About

Randy Krum infographic designerRandy Krum

President of InfoNewt.
Data Visualization, Infographic Design, Visual Thinking, Product Development and Marketing professional fascinated by good infographics.  Always looking for better ways to get the point across.

Infographic Design

Looking for help creating your own infographics?  Randy’s infographic and data visualziation design company:

InfoNewt Infographic Design

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Caffeine Poster

The Caffeine Poster infographic

Google Insights

Monday
Aug182008

Olympics Medal Count Map


The Medal Count Map from the NYTimes.com show the total number of medals each country has won in every olympics since 1896.  Choose a year on the timeline to animate the graphic.  Rolling your mouse over a country will show the breakdown of Gold, Silver and Bronze medals and clicking will bring up a complete list of the events and medal winners.

Sunday
Aug172008

Evolution of Olympic Torches


The group at the NY Times online has been working overtime to create a bunch of infographics as part of their coverage of the 2008 Olympics.  I'm going to highlight them this week with many of the graphics they've created.  Their graphics are coming our rapid-fire just like the events in China.

First up is an Olympic Torch History graphic, highlight the torch designs since 1936 for both the Summar and Winter Olympic Games.   Roll over each torch to see deatils behind the design.

Friday
Aug152008

National Debt and the Presidents

First, I'm not pushing any particular political agenda.  There's considerable debate around this chart, so I don't want to start any arguments.  The debate isn't around the validity of the data, but about how it's being presented.  The information is freely available from the U.S. Department of the Treasury and the Bureau of the Public Debt.

Second, I like that this chart takes a simple bar chart and adds a few more layers of information.  At its root, this is a timeline of the increase in the national debt based on the federal budget by year.  Then layered on top of that are the presidents in office that year, some color coding, the political party controlling the White House and highlights for record years.

Third, just to share the reasons for the debate.  This is a great example of data being visualized with a specific agenda in mind.  Obviously, this is a chart framed to make Republicans look bad, and Democrats look good.  The debate centers around a few issues like programs started by one President will carry into the term of another President and more importantly that the political party controlling Congress actually has more impact on the federal budget than the President does.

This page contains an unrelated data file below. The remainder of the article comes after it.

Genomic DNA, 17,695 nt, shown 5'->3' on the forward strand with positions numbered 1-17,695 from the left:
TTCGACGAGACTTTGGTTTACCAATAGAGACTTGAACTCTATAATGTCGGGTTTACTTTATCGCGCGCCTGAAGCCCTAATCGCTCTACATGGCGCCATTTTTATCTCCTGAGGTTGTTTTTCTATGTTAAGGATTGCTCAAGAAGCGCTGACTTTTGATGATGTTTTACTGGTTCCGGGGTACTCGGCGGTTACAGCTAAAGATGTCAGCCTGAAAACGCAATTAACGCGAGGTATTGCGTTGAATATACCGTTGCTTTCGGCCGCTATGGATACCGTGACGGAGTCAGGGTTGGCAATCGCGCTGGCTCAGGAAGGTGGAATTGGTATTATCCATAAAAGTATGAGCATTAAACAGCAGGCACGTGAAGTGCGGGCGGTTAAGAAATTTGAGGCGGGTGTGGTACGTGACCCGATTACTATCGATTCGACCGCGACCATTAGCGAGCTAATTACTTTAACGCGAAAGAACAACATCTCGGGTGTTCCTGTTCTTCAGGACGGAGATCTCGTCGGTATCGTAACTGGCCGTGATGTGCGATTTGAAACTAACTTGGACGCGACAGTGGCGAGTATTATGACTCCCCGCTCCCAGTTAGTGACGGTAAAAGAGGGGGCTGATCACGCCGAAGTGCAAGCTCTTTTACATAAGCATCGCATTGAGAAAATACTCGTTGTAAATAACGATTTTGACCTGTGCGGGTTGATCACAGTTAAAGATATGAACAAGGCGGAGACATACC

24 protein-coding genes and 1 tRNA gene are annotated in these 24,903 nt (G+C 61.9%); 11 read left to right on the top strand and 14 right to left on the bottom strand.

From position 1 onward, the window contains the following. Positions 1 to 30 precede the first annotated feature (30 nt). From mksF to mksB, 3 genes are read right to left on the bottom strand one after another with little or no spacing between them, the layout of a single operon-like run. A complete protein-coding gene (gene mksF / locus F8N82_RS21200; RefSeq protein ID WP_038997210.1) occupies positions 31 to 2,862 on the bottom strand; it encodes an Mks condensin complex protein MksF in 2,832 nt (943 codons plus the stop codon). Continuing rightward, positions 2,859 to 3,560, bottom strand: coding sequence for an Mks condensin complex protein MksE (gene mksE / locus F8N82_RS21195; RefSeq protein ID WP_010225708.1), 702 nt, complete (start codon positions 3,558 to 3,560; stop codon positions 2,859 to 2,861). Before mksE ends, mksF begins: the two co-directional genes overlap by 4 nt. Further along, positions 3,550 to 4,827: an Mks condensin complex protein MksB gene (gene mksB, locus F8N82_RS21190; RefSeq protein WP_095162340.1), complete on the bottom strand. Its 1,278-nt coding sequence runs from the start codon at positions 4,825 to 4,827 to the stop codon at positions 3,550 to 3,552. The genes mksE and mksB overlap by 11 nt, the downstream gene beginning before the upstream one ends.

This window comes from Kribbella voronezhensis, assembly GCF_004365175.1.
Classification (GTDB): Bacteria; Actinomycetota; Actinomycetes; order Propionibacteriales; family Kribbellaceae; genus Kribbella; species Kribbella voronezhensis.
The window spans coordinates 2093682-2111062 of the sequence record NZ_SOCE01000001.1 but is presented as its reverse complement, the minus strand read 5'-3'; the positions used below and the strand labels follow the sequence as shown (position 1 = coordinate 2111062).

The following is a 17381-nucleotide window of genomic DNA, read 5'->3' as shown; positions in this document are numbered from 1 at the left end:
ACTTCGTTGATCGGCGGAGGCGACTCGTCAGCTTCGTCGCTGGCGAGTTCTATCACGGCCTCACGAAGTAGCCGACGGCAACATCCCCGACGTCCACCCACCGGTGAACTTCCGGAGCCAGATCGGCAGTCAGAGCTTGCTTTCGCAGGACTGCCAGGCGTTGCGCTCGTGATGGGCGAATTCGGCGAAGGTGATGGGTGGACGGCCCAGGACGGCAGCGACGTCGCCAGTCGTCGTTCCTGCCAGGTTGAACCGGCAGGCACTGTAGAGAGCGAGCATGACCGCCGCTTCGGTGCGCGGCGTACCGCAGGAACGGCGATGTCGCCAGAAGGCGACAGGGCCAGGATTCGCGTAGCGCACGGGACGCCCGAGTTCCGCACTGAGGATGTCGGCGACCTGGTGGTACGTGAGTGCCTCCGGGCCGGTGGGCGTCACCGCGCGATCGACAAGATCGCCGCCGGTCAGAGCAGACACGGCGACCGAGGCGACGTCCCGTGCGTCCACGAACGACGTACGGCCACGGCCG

Wednesday
Aug132008

BBC World Food Prices

The BBC online has a site dedicated to charting food prices around the world called : The cost of food: Facts and figures.  Mostly simple charts, but they've found a handful of really good information.  They could make these prettier, but they get the message across.  Each chart tells a simple story.

Monday
Aug112008

Awesome Medical Visualizations

Really neat promotional video for Hybrid Medical Animation.  These guys do some amazing work.

Friday
Aug082008

The Ropes at Disney

 

 

Found on CartoonBrew, this circular chart from 1943 shows the development process of an animated film through the different roles within the Disney organization.  Not exactly an org chart, this is more of a process map.

How do they make those drawings move?  This chart, an separate pull-out from the 1943 booklet, The Ropes At Disney’s (see below), explains the whole process.You’ll note that it all starts with “Walt”. And his main focus was “Story” and “Direction”.

Can you tell I’m going to Walt Disney World today?

 

Wednesday
Aug062008

Visual Baby Name Trends site

NameTrends.net is a fantastic interactive site that charts and maps the popularity of baby names over the last century in the U.S.  You can look at the most popular names, or search for specific names to see their results.  The chart above shows the top 20 baby names from the 2000's decade (10 boys and 10 girls).  You can see that those names also had some popularity at the end of the 19th century.

The site also allows you to map the name popularity by state.  The slider across the top allows you to see the geographic distribution by year.

Found on Information Aesthetics.

Monday
Aug042008

The Art of Visual Thinking

Last week, Guy Kawasaki posted a good interview with Dan Roam on his blog.

Do you recognize this picture? It's how Southwest Airlines was pitched.

To provide more insight into the process of visual thinking, I tapped Dan Roam. He is the author of The Back of the Napkin: Solving Problems and Selling Ideas with Pictures . In this interview he explains why and how to use visual thinking in your business. Click here to read it. To learn even more about visual thinking, be sure to read his book.

Friday
Aug012008

Small Gambling Addiction Spending Visual

I love this very simple but powerful visual comparison of the gambling revenues and the money spent on gambling addiction support programs.  The author is only trying to communcate one point, and gets his message across very stongly.  I believe it was done by Tim Broderick, from the Daily Herald.

Found on InfographicsNews.blogspot.com.  Looks like

Thursday
Jul312008

Anatomy of a Balloon Animal

Now here's an odd poster by Jason Freeny depicting the internal anatomy of balloon animals.  Check it out along with his other works at Moist Productions.  I especially liked that he included visual instructions on how to create the balloon animal at the bottom.

Thank Torquil for sending in the link!